New effort underway to investigate and improve liquid integrity testing of protective clothing

New effort underway to investigate and improve liquid integrity testing of protective clothing worn by first responders
Fire Protection Research Foundation to support project

June 19, 2013 — The Fire Protection Research Foundation is collaborating on a new project being led by International Personnel Protection, Inc. to develop new procedures to improve how barrier protective clothing for first responders is evaluated when limiting exposure to hazardous liquids. This project is funded by the Technical Support Working Group (TSWG) of the Department of the Defense’s Combating Terrorism Technical Support Office (CTTSO).

Many different types of protective clothing are required to prevent the penetration of various types of liquids, including hot water, fire ground chemicals, industrial chemicals, blood/body fluids, and even chemical or biological warfare agents. Requirements exist for characterizing how materials keep these substances from contacting the responder; the industry generally relies on full-scale product testing to assess full garments or ensembles. Currently, liquid integrity testing is performed on clothing that is placed on a mannequin and subjected to surfactant treated water spray from several nozzles over a specified period. The “shower” test as it has commonly been called has focused attention on garment design, particularly for closures and interfaces with other clothing items, but has also been criticized for being overly rigorous, lacking consistency, and making it difficult to identify failure modes.

The principle effort of the Improved Liquid Integrity Evaluation Techniques for First Responder Ensembles research project is to develop sensors to replace the subjective determinations of liquid penetration made as part of the current test. Research will also be conducted in the project to investigate different parameters related to how the test is conducted and correlate these observations made in simulated field exposures. In addition, test method changes and sensor technology will be validated through an interlaboratory test program. The outcome of Fire Protection Research Foundation work will be recommendations for new test procedures for incorporation into various standards such as NFPA 1971, Standard on Protective Ensembles for Structural Fire Fighting and Proximity Fire Fighting and NFPA 1994, Standard on Protective Ensembles for First Responders to CBRN Terrorism Incidents.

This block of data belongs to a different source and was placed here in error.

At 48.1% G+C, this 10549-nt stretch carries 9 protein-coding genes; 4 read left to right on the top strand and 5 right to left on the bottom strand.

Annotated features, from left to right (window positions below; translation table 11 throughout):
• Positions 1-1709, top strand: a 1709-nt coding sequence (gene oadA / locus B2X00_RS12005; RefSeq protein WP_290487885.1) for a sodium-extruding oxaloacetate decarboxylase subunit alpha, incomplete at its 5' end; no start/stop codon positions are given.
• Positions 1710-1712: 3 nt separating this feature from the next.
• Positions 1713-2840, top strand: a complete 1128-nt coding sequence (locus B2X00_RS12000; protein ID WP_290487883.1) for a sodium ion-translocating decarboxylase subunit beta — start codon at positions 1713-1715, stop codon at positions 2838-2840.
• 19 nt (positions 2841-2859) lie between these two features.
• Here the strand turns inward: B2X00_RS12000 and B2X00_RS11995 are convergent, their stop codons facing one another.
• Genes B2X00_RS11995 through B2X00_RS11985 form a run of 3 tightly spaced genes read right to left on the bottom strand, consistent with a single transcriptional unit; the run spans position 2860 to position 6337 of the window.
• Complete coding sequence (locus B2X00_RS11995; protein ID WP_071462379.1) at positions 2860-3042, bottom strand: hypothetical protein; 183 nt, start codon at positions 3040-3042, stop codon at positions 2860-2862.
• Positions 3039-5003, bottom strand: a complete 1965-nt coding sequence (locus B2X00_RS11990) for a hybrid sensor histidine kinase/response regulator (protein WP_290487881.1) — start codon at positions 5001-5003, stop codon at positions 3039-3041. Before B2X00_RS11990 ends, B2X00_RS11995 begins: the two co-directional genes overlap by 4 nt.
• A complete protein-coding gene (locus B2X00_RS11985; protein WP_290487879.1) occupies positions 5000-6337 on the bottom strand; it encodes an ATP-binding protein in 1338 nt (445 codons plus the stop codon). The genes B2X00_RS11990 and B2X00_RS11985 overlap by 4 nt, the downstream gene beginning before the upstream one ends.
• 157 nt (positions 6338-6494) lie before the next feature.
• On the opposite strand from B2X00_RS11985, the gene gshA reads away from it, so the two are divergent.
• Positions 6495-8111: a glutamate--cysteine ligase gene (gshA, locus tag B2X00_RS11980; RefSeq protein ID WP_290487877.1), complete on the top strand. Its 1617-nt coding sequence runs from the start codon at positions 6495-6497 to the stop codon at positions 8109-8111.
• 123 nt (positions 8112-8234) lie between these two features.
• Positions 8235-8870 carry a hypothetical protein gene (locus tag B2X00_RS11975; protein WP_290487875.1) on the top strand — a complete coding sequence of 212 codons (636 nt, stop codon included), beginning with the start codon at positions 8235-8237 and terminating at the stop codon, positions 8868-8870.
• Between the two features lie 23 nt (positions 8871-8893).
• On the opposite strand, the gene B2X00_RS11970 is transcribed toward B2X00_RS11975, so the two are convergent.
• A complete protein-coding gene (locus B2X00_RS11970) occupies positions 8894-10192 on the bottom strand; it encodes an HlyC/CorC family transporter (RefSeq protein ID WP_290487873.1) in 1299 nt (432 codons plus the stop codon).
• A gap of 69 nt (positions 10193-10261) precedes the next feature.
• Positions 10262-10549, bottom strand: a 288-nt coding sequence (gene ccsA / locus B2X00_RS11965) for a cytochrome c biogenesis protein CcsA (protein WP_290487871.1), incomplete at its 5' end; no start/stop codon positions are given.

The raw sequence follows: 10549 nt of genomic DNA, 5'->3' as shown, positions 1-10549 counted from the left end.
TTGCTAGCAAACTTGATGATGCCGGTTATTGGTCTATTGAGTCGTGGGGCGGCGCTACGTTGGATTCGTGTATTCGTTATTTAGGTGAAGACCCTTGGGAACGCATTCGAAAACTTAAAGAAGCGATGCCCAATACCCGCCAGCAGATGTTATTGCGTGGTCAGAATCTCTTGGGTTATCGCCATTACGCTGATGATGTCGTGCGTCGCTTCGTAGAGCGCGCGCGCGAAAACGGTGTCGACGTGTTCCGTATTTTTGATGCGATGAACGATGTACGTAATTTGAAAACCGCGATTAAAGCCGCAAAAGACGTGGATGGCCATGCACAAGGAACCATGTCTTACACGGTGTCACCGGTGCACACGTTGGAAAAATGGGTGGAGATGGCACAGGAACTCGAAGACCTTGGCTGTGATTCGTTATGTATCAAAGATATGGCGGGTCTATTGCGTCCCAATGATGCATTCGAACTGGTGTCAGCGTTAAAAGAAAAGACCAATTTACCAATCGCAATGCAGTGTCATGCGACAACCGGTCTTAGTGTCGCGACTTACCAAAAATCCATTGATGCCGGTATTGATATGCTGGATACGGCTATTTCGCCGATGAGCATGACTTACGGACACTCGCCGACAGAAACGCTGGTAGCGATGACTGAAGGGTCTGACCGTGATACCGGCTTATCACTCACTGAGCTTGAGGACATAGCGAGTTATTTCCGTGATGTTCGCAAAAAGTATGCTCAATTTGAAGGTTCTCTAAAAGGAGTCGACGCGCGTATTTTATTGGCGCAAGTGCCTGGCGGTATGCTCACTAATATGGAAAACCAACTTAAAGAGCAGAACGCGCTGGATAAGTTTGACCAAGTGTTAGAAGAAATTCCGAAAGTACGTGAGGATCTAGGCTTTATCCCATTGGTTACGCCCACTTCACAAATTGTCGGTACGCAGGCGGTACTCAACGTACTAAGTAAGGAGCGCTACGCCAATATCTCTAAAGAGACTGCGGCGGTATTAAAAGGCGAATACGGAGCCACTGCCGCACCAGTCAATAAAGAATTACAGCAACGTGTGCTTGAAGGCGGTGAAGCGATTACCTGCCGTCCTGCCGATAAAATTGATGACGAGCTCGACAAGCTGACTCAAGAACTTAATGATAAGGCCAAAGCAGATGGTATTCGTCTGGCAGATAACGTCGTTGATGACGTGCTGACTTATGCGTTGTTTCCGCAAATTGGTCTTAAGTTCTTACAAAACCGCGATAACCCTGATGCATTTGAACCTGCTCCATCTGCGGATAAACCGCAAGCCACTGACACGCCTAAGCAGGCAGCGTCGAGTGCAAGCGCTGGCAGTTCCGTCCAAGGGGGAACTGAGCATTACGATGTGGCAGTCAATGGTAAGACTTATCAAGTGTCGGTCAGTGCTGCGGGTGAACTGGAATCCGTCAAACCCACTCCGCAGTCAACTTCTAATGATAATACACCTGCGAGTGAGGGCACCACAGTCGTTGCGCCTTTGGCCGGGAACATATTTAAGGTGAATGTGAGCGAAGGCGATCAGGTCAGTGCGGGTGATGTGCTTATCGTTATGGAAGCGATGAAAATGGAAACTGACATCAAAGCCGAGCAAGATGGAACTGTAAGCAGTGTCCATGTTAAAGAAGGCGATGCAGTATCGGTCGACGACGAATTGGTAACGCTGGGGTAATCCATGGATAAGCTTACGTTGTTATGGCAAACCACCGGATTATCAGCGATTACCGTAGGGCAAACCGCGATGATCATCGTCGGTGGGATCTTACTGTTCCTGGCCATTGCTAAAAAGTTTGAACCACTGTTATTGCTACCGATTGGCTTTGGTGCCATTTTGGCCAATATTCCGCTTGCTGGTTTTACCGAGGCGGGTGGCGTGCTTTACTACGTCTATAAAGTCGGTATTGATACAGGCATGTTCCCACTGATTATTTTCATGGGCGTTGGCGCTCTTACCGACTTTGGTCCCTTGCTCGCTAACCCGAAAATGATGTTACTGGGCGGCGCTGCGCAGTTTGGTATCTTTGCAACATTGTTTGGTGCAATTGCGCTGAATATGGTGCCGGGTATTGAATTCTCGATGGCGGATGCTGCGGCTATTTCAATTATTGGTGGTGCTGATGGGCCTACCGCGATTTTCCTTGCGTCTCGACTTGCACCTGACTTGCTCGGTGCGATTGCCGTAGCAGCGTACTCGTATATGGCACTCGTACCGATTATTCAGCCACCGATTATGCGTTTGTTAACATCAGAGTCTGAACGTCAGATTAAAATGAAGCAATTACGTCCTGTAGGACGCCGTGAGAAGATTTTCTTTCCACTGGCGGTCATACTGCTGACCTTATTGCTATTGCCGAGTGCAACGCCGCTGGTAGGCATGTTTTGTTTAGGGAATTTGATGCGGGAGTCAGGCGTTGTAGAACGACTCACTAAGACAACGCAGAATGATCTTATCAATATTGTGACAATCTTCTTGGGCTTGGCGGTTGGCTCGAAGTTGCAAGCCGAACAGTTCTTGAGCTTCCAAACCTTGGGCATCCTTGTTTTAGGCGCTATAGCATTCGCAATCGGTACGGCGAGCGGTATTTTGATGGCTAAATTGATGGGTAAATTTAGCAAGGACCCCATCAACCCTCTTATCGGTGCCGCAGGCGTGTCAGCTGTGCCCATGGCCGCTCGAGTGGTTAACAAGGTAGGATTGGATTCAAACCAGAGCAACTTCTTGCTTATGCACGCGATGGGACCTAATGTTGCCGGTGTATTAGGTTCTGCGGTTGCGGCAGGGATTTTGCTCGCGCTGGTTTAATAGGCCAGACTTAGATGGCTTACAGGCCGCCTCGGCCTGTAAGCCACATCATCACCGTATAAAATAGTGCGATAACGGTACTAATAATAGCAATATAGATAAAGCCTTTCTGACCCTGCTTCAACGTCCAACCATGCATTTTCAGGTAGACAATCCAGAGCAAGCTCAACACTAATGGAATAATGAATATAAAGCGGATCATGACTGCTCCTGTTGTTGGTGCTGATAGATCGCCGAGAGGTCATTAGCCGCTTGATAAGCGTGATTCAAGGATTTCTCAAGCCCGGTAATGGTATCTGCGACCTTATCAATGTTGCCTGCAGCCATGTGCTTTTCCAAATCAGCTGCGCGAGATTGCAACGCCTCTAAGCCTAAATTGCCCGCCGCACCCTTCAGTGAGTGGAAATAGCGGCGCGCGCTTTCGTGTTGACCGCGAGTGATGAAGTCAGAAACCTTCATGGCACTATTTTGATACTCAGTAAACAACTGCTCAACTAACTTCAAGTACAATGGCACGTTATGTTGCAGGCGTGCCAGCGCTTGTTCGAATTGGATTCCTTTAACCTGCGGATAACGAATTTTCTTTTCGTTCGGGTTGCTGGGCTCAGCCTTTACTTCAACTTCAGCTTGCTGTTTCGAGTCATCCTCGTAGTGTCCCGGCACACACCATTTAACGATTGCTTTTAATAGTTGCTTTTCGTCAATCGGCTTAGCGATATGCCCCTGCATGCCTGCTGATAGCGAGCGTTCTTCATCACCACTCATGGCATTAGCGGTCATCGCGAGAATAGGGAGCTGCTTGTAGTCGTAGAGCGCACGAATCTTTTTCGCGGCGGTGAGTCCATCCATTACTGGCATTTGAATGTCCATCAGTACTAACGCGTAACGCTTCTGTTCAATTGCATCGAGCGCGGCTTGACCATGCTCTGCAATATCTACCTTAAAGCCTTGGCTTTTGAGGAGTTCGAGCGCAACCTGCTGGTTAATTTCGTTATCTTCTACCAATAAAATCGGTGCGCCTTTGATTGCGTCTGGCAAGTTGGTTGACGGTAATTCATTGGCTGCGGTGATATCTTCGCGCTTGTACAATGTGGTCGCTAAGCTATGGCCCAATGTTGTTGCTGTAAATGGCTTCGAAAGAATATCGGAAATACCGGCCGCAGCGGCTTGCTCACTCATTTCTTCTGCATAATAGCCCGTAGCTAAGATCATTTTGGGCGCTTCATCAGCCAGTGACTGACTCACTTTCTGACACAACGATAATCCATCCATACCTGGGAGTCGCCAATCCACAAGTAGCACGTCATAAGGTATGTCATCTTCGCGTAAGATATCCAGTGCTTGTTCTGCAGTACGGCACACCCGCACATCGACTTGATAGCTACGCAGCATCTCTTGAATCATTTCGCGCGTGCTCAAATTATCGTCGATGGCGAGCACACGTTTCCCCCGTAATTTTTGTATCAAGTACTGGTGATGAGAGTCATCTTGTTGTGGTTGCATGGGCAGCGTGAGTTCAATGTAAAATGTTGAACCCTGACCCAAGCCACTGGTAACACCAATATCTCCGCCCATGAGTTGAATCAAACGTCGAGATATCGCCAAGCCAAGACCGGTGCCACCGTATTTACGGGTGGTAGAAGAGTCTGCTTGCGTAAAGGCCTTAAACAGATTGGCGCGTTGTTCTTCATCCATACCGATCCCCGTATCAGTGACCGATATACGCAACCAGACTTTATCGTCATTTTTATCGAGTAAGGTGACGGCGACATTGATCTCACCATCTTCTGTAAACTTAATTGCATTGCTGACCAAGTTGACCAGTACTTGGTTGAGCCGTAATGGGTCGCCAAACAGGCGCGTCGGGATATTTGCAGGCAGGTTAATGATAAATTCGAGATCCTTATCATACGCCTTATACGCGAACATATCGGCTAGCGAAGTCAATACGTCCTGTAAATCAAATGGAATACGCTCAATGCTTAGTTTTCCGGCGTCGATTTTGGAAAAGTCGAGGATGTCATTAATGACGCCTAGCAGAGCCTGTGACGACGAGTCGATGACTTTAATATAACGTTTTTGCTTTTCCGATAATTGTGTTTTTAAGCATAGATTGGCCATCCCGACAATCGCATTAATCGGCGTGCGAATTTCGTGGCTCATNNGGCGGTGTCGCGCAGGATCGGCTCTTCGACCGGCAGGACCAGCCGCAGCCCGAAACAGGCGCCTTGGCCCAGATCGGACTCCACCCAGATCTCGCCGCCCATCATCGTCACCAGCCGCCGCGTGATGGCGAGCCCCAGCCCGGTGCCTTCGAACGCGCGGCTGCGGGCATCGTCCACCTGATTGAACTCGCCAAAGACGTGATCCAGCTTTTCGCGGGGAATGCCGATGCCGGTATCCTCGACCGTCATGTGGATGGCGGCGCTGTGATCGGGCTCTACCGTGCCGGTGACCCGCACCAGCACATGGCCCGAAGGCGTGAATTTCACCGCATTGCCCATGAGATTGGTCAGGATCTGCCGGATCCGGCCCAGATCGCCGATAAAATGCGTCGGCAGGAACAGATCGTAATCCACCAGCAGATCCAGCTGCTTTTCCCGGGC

Video: Jeffrey Stull, president of International Personnel Protection, Inc., talks about the project.

The project team is being led by International Personnel Protection, Inc., a firm that provides research and expertise in the field of personal protective equipment and other areas related to worker safety and health. The Fire Protection Research Foundation, the research affiliate for the National Fire Protection Association (NFPA), is a member of the team and will be coordinating independent external reviews of project work. Also on the team is Intertek Testing Services of Cortland, N.Y., a provider of a substantial amount of the testing that supports certification of first responder protective clothing and equipment, including “shower” testing. The research project will be completed over a 20-month period.

About the Fire Protection Research Foundation
The Fire Protection Research Foundation plans, manages, and communicates research on a broad range of fire safety issues in collaboration with scientists and laboratories around the world. The Foundation is an affiliate of NFPA.

About the National Fire Protection Association (NFPA)
NFPA is a worldwide leader in fire, electrical, building, and life safety. The mission of the international nonprofit organization founded in 1896 is to reduce the worldwide burden of fire and other hazards on the quality of life by providing and advocating consensus codes and standards, research, training, and education. NFPA develops more than 300 codes and standards to minimize the possibility and effects of fire and other hazards. All NFPA codes and standards can be viewed at no cost at 
www.nfpa.org/freeaccess.

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